A West Baton Rouge sheriff’s major was arrested Monday, April 7, on drug charges and malfeasance in office after deputies found, in his possession, several types of illegal narcotics.
Major Mervin Jerome Fontenot, who was a WBRSO Narcotics Commander, and Director of the River West Narcotics Taskforce from 1997-2013, was charged and booked for possession with intent to distribute Oxycodone, Valium, codeine and crack cocaine, as well as malfeasance in office.
Fontenot was suspended for unrelated reasons on Friday, April 4, and resigned before his Monday night arrest.
According to an affidavit of probable cause, the drugs in Fontenot’s possession were, by his own admission, “evidence from a combination of cases/buys that took place during his assignment to Narcotics.”
Fontenot’s downward spiral began around May 2013 when he reportedly gave a paid confidential informant, whom he had a sexual relationship with, property that was seized during a drug bust. According to the affidavit, Fontenot was seen releasing several items seized during the bust, referred to as “the Larson family case,” to his girlfriend/paid informant, which included a 50-inch plasma television, a Playstation and an HP all-in-one computer.
The affidavit states that “when questioned by agents, Fontenot responded that his girlfriend/paid informant saw the items in the narcotics office one day while she was visiting and stated that she believed the items belonged to her, so he had her sign an evidence form and he released the items to her.”
Agents stated that, after a request that she return the items, the informant brought back the computer and Playstation. Documents state that Fontenot claimed that the television was not returned because it “was broken and had plasma dripping out of it.”
Fontenot was shortly thereafter removed from his post as Narcotics Commander/Agent and immediately reassigned administrative duties in the Information Technology Division.
On March 13, 2014, during a pre-trial conference meeting with narcotics agents concerning an approaching mation date for “the Larson family case,” agents were told that Fontenot’s credibility, pertaining to the case, was possibly in question, due to the property that had been seized several months earlier.
On April 3, investigators met with the rightful owner of the seized property, who had properly filed a claim for the seized property with the District Attorney’s office following the search warrant and seizure of the property.
According to the affidavit, the woman provided deputies with receipts of purchase of the 50-inch plasma television and agreed to provide any other necessary receipts. Deputies “explained the situation concerning the 50 inch TV,” and that they were “opening an investigation into the situation.”
On April 4, Fontenot was placed on immediate suspension and removed from performing any law enforcement duties.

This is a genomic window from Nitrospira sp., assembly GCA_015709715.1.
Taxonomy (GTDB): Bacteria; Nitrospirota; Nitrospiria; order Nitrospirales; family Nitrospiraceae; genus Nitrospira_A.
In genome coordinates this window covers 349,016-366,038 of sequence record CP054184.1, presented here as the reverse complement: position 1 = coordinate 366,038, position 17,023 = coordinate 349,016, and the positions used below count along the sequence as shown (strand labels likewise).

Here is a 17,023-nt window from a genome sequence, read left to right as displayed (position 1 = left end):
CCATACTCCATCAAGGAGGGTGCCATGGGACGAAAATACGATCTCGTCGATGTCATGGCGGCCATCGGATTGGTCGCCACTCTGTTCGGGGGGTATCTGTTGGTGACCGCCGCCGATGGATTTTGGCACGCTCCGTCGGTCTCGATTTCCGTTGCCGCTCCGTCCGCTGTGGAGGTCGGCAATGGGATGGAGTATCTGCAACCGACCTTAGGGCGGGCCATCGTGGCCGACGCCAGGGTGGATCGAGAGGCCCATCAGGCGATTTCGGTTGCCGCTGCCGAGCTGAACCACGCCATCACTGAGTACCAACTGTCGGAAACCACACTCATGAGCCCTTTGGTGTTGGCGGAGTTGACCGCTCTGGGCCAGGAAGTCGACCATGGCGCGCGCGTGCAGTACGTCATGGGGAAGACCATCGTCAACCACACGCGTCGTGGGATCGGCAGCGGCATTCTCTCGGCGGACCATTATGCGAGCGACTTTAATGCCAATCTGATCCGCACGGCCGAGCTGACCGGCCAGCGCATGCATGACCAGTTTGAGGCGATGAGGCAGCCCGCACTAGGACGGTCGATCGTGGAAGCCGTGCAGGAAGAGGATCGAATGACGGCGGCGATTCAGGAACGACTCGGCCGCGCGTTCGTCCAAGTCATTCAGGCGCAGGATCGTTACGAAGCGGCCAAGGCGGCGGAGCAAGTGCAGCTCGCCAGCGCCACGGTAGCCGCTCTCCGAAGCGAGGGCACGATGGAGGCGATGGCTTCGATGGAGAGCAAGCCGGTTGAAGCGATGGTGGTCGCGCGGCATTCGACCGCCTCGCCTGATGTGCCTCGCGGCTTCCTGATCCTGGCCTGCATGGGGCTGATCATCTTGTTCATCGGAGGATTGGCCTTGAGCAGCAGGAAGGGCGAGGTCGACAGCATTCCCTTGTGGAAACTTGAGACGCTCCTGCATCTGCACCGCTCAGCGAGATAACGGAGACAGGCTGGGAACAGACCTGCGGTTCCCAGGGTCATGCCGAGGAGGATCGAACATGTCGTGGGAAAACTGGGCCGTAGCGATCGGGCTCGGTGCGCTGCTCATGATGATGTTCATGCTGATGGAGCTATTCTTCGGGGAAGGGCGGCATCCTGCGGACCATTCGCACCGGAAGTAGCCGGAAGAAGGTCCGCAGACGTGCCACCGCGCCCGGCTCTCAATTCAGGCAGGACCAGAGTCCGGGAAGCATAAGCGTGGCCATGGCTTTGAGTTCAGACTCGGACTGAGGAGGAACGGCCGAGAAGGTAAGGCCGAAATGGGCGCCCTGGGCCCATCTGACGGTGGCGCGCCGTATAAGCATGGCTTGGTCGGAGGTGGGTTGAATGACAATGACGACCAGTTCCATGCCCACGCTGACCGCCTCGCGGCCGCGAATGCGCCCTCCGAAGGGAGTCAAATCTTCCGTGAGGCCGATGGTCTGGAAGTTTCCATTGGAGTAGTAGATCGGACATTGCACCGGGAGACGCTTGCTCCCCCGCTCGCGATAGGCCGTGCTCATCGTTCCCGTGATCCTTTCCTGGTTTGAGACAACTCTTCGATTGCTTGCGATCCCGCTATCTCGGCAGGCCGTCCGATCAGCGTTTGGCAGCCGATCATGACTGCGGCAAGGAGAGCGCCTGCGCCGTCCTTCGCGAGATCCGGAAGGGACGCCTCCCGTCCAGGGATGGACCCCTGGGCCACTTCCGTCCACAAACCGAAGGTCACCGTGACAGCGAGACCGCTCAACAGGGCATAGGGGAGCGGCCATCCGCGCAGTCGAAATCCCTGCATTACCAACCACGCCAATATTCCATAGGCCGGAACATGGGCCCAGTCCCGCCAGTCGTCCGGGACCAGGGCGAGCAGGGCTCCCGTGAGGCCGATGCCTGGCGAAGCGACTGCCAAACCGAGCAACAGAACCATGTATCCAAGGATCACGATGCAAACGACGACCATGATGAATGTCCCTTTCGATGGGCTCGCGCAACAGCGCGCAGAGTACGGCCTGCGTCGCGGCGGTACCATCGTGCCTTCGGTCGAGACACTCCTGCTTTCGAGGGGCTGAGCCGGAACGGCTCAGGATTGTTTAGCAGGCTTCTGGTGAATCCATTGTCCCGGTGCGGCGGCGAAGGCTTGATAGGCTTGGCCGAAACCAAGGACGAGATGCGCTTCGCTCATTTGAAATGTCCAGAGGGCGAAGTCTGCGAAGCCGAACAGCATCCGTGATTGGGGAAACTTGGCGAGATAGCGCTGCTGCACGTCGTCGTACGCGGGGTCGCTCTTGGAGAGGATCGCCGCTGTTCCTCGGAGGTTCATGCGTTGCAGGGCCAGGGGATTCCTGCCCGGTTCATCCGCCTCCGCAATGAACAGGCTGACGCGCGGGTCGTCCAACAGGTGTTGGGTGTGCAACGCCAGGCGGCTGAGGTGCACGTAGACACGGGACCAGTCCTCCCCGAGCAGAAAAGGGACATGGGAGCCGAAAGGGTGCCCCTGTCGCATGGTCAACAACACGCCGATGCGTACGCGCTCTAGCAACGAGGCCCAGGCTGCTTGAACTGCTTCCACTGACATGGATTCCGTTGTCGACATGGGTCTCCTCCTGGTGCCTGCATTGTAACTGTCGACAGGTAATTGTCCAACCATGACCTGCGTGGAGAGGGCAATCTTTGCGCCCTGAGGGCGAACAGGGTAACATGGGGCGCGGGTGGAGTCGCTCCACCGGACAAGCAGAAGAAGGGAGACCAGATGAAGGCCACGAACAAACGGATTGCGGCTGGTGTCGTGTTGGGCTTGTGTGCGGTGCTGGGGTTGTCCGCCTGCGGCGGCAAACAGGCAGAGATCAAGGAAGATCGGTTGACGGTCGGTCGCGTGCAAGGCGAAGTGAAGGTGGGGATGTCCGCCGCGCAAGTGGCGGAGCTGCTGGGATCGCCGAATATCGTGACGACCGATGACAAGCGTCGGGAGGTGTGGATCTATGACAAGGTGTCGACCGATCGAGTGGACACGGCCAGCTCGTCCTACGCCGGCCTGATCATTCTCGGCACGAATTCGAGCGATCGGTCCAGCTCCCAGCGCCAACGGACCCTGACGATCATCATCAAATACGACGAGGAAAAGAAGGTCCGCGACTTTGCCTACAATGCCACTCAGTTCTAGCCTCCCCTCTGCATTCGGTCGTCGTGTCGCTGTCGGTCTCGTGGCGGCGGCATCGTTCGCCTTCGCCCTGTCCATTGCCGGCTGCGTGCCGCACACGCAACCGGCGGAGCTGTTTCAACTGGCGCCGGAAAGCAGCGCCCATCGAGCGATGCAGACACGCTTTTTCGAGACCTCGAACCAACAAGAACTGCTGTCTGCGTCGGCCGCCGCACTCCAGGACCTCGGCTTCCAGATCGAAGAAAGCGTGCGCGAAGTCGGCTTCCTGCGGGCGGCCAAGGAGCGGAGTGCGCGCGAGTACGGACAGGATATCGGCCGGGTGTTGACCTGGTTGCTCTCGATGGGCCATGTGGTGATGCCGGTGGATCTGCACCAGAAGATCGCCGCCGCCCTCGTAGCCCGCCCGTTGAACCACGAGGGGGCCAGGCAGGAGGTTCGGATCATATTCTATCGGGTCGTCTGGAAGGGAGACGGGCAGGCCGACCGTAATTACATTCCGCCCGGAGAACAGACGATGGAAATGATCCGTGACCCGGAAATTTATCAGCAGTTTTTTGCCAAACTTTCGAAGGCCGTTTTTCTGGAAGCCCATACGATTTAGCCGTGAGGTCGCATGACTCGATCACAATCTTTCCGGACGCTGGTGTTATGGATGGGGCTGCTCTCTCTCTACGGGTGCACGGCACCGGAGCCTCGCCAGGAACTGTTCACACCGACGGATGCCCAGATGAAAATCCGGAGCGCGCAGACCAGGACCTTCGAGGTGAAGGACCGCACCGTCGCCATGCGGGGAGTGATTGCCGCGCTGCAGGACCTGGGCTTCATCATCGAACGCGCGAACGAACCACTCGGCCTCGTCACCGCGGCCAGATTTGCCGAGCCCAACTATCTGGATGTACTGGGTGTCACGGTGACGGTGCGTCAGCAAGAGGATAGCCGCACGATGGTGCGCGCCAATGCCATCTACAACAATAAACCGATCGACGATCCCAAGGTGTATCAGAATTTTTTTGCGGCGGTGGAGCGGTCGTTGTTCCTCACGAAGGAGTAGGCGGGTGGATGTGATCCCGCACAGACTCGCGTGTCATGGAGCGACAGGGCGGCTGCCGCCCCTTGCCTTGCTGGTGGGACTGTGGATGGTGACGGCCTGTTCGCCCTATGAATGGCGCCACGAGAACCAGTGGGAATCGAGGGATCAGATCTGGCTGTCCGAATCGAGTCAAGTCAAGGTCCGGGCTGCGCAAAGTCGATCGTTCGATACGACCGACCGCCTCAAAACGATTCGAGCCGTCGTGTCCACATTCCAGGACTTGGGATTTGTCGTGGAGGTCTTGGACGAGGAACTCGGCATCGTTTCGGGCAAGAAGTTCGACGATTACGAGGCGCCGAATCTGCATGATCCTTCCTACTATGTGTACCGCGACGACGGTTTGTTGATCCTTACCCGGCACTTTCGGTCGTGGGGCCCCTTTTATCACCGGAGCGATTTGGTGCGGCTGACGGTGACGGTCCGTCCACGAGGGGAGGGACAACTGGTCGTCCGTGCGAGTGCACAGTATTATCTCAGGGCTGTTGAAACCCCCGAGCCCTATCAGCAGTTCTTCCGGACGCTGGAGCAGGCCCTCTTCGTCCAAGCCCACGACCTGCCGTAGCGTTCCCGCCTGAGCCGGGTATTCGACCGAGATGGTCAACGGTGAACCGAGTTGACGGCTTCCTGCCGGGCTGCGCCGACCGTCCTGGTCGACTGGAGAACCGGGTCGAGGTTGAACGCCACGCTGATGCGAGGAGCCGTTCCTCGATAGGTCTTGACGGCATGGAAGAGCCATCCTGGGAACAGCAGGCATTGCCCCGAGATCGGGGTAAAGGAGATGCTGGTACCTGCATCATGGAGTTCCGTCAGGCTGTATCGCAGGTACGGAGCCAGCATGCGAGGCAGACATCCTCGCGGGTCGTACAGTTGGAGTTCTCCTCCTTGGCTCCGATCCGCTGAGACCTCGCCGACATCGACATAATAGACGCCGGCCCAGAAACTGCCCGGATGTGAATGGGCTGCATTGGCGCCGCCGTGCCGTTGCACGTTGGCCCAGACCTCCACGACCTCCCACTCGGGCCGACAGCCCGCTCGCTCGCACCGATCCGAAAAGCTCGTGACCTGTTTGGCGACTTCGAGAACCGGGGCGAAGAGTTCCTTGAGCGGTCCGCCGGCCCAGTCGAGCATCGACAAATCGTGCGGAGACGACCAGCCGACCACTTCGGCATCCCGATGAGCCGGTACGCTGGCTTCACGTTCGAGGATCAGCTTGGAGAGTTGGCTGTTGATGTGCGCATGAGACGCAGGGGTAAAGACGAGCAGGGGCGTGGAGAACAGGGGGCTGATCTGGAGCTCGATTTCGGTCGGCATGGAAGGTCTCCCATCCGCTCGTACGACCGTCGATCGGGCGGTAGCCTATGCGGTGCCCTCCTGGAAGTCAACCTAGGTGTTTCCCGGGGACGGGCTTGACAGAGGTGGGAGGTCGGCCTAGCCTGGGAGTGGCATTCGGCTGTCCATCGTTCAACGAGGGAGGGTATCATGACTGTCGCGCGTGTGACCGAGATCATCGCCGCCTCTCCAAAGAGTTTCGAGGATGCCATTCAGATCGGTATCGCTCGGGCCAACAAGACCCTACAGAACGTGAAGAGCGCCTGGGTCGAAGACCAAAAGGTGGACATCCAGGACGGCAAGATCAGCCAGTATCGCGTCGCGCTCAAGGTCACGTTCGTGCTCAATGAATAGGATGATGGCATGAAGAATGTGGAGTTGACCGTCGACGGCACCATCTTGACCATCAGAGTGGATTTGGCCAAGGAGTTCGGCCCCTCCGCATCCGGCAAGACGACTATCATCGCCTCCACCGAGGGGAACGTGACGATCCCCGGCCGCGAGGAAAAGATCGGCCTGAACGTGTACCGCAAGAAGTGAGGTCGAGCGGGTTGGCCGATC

The affidavit detailed Fontenot admitted to inappropriate sexual relationships between he and a paid informant. He also admitted to removing the informant from her jail cell to his office at least five times in November 2013 while she was incarcerated in the WBR Detention Center.
The affidavit records that upon interviewing the informant in question, she told deputies that she accompanied Fontenot to a Louisiana Narcotics Officers Association conference in New Orleans last year, “at which time Fontenot produced two Roxicodone pills along with a syringe and asked her to ‘shoot him up.’”
The informant went on to say that she was no longer in a relationship with Fontenot, as he is now engaged to her mother.
Several days after Fontenot was suspended and told not to return to any property owned by the WBRSO until further notice, Fontenot requested access to the Information Technology room to gather some of his items.
According to the affidavit, agents searched the Information Technology room, which Fontenot had used as an office. Agents discovered a black briefcase with two stacks of informant pay slips and four evidence envelopes, containing 45 Oxycodone pills, 28 Valium pills, 15 Codeine pills and a gram of crack cocaine.
“All items were placed back into the briefcase and the briefcase was placed back on the shelf,” explains the affidavit. “Approximately three hours later, per his request, Fontenot was allowed to go and retrieve items from the Information Technology office.”
Fontenot retrieved several items from the room/office, including the briefcase, and proceeded to his Addis home.
“Once Fontenot arrived, agents approached him, read him his rights per Miranda and questioned him about the briefcase,” states the affidavit. “Fontenot responded he messed up and voluntarily gave agents permission to enter his car, which they did.”
The affidavit goes on to state the Fontenot admitted that the illegal narcotics in the briefcase was evidence from a compbination of cases/buys that took place during his assignment to the Narcotics division, which ended about eight months ago.
He was booked into West Baton Rouge Parish Prison, but transferred to the Iberville Parish Jail for safety reasons, where he was held in lieu of $100,000 bail.